Alma Learetta Tyson, Esq.
I have always been interested in history, literature, and the beauty of language. I wanted to become a member of the profession that had advance the cause of civil rights. At an early age, I was impressed by the eloquence, persistence, and effectiveness of a United States Attorney in Chicago, who brought corrupt judges and attorneys to justice. I was impressed that the law allowed reasonable people to disagree but resolve still their differences. I was impressed with lawyers who argued against discrimination and for social change. I marveled at the eloquence of Barbara Jordan and watched in disbelief when a President of the United States was pressured at of office. I wanted to apart of that process.
I had the privilege of working for the U.S. Attorney’s Office upon graduation from law school and during my brief stay there, I was energized by the possibilities of change – of actually making a difference. My studies in Psychology, Criminal Justice, and my legal education blended perfectly with this work. The experiences I had acquired prior to attending law school, teaching undergraduate students, marketing capital equipment for a Fortune 500 Corporation and auditing Medicare vendors for state government were also very helpful in taking on a fascinating career.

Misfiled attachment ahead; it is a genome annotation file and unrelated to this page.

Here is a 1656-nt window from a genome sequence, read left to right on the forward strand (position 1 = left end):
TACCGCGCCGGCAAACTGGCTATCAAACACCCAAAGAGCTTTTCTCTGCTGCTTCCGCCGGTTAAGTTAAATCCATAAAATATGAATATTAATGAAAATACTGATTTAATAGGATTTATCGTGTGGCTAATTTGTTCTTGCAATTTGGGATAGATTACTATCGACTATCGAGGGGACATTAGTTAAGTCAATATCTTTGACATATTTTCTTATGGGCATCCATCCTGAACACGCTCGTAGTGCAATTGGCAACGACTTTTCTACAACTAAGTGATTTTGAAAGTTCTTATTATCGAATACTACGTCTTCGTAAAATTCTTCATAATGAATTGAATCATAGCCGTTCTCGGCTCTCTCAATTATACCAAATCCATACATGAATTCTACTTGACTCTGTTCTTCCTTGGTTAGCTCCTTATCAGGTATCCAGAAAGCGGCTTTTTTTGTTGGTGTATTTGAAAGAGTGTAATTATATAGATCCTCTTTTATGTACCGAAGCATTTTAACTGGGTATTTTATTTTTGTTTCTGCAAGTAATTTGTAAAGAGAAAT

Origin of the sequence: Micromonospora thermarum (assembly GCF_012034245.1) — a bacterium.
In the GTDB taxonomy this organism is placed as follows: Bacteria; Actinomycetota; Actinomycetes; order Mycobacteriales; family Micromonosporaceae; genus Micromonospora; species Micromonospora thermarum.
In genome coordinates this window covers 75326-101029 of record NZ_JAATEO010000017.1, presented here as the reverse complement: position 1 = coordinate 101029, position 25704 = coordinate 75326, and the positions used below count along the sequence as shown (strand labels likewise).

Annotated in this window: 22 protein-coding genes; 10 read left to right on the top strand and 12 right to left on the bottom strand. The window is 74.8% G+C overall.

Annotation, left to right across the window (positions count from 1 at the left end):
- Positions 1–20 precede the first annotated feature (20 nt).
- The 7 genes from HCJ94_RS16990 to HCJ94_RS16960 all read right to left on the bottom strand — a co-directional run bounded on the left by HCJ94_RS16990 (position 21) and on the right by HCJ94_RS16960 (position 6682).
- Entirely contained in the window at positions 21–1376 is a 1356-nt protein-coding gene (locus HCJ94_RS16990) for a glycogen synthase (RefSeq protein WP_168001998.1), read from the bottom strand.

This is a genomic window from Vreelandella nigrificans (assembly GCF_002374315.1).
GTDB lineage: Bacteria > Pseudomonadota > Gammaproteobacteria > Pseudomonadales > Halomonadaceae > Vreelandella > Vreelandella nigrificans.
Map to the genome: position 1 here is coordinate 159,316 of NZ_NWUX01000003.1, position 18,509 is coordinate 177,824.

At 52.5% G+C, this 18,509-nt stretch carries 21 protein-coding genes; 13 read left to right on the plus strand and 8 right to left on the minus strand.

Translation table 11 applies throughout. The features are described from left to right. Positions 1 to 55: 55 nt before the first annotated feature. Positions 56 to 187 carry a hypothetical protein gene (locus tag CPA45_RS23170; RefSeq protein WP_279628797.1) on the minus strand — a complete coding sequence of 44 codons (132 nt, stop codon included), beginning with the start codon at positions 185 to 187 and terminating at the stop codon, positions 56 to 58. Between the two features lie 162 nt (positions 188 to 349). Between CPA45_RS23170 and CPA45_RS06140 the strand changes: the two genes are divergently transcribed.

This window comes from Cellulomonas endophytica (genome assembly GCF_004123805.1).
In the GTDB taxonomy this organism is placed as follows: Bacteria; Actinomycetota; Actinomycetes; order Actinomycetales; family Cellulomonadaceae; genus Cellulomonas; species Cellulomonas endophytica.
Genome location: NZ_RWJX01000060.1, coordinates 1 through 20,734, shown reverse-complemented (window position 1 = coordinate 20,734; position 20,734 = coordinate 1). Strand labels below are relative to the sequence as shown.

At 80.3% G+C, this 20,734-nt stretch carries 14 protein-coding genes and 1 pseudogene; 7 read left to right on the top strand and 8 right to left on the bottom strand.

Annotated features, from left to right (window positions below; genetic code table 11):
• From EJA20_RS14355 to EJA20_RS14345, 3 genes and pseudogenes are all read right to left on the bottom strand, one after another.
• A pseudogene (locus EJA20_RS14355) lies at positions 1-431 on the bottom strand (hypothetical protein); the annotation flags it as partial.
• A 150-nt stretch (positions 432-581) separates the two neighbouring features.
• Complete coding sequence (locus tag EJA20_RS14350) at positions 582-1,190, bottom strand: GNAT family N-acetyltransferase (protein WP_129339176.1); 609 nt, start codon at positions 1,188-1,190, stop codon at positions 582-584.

Upon leaving the federal government, I passed the Wisconsin and then the Illinois Bar Examinations and started practicing law. For the past twenty years, I have represented clients in juvenile, criminal [ felonies and misdeamnors], probate, traffic, chancery, divorce, civil, bankruptcy, federal and state appellate courts. I narrowed my practice to civil law to three practices areas, probate, family law and real estate. These areas often overlap, in some instances, I have provided legal representation to a client who had work to be done in each of these areas.
On May 29, 2019, twenty-seven years after I first began my practice, I retired, closed my office and began assisting community groups and varous organizations with developing policies and legislation concerning police accountability and other Criminal Justice issues. Since my retirement, I helped draft portions of the federal Consent Decree that seeks to improve Chicago Police Department's pattern, policies and practices; supported removing school resource officers from public schools, redirecting funds to school counselors and other educational resources, as well as propose legislation that redefines Chicago Police use of force policies.